Diagnosing A Bad Ignition Coil Quad 4 Case Study

Diagnosing A Bad Ignition Coil Quad 4 Case Study

Diagnosing a misfiring Quad 4 engine in all of the models that use this engine can be a challenge. This is a case study of one Pontiac Grand Am that was misfiring with only a P0300 Random misfire code stored in the vehicle's computer. This info supplements the article How To Test The Ignition Coils On The 2.4L Quad 4 Engine and will teach you some new tests not covered in that article.

Although this case study involves a 1996 Pontiac Grand Am, you can apply this info to any GM make and model that uses this type of ignition system.

In Spanish You can find this tutorial in Spanish here: Diagnóstico De Falla de Encendido GM 2.4L Quad 4 (Estudio De Caso) (at: autotecnico-online.com).

Diagnostic Starts Here

The very first thing I did was to check the codes lighting up the check engine light (CEL) on the instrument cluster. And one of the two codes stored was the P0300 Random misfire code and the other was an oxygen sensor rich code. As you'll probably agree, not much to go on since any number of conditions or bad components can cause these codes.

I could see that the engine was indeed misfiring and as I drove it into my service area (at the auto repair shop where I work), I also could feel it. OK, once I got it in, the very first thing I did was to find out if the misfire was being caused by a bad ignition coil. I followed the steps in TEST 1: Testing For Spark (of the tutorial: How To Test The Ignition Coils On The 2.4L Quad 4 Engine).

Just to paraphrase TEST 1, the very first thing that has to be done is a spark test. The idea is to test the ignition coils to see if they're bad by attaching an HEI spark tester to each spark plug boot at a time to see if they spark or not.

If one or several do not spark, then there's a possibility that an ignition coil could be bad, and of course there are several other tests to perform to further verify this.

Now in the case of this car (the Grand Am), all of the spark plug boots fired off spark when I did TEST 1. Not only that, but there were no carbon tracks on the spark plug boots, nor on the spark plugs, and they weren't swimming in engine oil either. The coil cover had no cracks or carbon tracks either. As a matter-o'-fact, they all looked new (tho' the customer hadn't mentioned he had already replaced all of these components already).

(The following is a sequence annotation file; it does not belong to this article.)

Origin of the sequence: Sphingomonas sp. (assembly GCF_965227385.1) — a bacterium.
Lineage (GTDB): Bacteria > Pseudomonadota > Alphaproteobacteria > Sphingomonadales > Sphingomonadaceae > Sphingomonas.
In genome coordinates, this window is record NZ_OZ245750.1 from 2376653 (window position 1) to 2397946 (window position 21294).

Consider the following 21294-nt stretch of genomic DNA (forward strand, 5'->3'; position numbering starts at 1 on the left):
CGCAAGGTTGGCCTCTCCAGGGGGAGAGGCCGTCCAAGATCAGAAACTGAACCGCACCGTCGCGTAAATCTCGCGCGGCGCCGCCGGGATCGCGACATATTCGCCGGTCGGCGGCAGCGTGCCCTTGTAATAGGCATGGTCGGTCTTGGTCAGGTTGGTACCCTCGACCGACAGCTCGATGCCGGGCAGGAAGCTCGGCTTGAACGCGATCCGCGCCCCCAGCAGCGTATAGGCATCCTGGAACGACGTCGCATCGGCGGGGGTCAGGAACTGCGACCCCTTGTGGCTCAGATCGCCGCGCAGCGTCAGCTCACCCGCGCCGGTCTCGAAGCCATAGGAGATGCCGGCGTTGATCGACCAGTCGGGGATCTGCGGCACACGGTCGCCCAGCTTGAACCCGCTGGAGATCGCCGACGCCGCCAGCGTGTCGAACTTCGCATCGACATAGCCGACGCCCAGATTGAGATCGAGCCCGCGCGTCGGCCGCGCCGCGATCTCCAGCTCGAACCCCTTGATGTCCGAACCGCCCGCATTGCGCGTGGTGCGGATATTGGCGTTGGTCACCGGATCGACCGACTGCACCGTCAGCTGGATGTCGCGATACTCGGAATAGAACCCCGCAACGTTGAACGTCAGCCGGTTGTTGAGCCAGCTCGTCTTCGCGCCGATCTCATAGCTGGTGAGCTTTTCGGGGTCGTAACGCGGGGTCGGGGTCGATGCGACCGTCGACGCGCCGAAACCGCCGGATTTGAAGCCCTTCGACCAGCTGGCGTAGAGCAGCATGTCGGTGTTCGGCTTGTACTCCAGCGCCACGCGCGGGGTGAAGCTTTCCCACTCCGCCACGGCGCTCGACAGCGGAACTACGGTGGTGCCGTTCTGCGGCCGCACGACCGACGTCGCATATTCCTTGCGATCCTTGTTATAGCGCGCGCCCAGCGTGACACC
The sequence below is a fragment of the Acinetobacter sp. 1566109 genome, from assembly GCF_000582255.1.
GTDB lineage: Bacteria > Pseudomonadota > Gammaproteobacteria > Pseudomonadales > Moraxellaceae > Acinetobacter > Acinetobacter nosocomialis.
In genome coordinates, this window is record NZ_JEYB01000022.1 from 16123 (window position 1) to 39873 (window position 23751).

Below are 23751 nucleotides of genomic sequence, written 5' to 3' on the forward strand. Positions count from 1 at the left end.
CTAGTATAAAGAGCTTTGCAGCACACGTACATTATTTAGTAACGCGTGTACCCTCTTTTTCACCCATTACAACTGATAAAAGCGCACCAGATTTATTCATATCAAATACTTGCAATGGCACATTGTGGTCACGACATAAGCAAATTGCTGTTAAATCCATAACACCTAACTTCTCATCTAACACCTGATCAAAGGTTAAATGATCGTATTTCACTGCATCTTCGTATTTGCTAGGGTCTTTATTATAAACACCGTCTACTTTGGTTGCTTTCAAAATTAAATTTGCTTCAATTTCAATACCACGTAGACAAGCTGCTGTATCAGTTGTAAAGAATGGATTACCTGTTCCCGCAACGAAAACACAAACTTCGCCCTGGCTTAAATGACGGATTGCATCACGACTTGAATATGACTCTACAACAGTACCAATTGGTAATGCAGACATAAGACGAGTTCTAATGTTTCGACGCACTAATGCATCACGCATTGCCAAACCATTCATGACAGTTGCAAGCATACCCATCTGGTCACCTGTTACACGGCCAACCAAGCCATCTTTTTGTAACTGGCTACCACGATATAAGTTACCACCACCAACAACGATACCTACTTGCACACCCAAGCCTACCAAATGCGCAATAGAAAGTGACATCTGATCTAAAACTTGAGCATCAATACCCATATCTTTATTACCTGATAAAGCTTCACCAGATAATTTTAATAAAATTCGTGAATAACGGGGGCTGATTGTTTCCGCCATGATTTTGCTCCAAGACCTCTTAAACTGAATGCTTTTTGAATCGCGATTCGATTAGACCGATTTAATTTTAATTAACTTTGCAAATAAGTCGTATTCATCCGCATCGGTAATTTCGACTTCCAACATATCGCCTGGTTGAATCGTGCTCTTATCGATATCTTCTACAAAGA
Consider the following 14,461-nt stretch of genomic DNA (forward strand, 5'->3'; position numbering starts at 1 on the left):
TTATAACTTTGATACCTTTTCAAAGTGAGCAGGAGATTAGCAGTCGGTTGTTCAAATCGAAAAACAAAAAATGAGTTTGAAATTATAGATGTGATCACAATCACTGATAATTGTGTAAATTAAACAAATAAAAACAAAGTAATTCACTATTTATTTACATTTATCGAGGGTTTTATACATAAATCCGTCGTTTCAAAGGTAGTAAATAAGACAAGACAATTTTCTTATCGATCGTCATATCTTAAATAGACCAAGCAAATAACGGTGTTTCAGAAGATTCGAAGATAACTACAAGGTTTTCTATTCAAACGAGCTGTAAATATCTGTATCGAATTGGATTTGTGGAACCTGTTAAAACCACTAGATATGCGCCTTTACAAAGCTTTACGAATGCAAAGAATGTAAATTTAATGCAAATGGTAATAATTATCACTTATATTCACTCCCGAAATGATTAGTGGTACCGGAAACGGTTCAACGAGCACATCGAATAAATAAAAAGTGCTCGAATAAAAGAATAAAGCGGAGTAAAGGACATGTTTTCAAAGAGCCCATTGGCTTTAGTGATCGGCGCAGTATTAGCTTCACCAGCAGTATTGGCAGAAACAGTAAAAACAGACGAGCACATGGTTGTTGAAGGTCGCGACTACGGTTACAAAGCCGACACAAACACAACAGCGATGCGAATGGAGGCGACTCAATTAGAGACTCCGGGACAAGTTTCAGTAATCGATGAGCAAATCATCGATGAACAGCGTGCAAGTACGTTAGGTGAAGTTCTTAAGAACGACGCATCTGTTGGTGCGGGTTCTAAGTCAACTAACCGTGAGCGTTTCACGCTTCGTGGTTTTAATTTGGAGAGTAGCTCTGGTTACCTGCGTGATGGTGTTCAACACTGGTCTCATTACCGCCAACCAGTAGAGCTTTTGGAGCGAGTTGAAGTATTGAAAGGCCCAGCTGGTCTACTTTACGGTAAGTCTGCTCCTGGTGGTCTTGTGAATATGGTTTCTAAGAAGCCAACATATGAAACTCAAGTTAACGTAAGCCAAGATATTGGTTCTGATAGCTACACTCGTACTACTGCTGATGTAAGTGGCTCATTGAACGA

I was starting to think that the misfire cause didn't lie in the ignition system, but as you'll see, the problem did lie in the ignition system, since what solved the problem in this particular car was replacing one of the two ignition coils that was bad and this is how I found out:

Cylinder Balance Test

Cylinder Balance Test. Diagnosing A Bad Ignition Coil Quad 4 Case Study

In cases like this, when the PCM (Powertrain Control Module=Fuel Injection Computer) doesn't provide a specific misfire code to let you know what cylinder is the one suffering the misfire (this happens a lot), you have to perform a cylinder balance test to find out. Knowing what specific cylinder is the one that is misfiring is critical to successfully diagnose the problem and to replace the correct part or parts.

A cylinder balance test is not that hard to perform on your own and does not require any expensive tools either. On the Quad 4 engine, in a nutshell all that's required is to have the engine running and to disconnect and reconnect one fuel injector at a time to see if unplugging the fuel injector affects engine idle.

And this is exactly what I did. The cylinder balance test let me know that it was cylinder #4 that was dead. How? Well, when I unplugged the cylinder #4 fuel injector, nothing happened to engine idle. Now, when I unplugged the others (#3 thru' #1) one at a time, the engine idle became worse/rougher because these were contributing to engine power. But not so on the #4 fuel injector.

The next step is to find out if the cylinder is dead (not contributing to overall engine power) due to one of these three reasons: 1) engine mechanical problem in cylinder #4, or 2) a bad fuel injector or its circuits or 3) some component of the ignition system. So, this required another round of simple tests, in the next page I'll go into more detail.

Buick Vehicles:

  • Skylark 2.3L, 2.4L
    • 1994, 1995, 1996, 1997, 1998

Chevrolet Vehicles:

  • Cavalier 2.3L, 2.4L
    • 1995, 1996, 1997, 1998, 1999, 2000, 2001, 2002
  • Malibu 2.4L
    • 1997, 1998, 1999

Oldsmobile Vehicles:

  • Achieva 2.3L, 2.4L
    • 1994, 1995, 1996, 1997, 1998
  • Alero 2.4L
    • 1999, 2000, 2001

Pontiac Vehicles:

  • Grand Am 2.3L, 2.4L
    • 1994, 1995, 1996, 1997, 1998, 1999, 2000, 2001
  • Sunfire 2.4L
    • 1996, 1997, 1998, 1999, 2000, 2001, 2002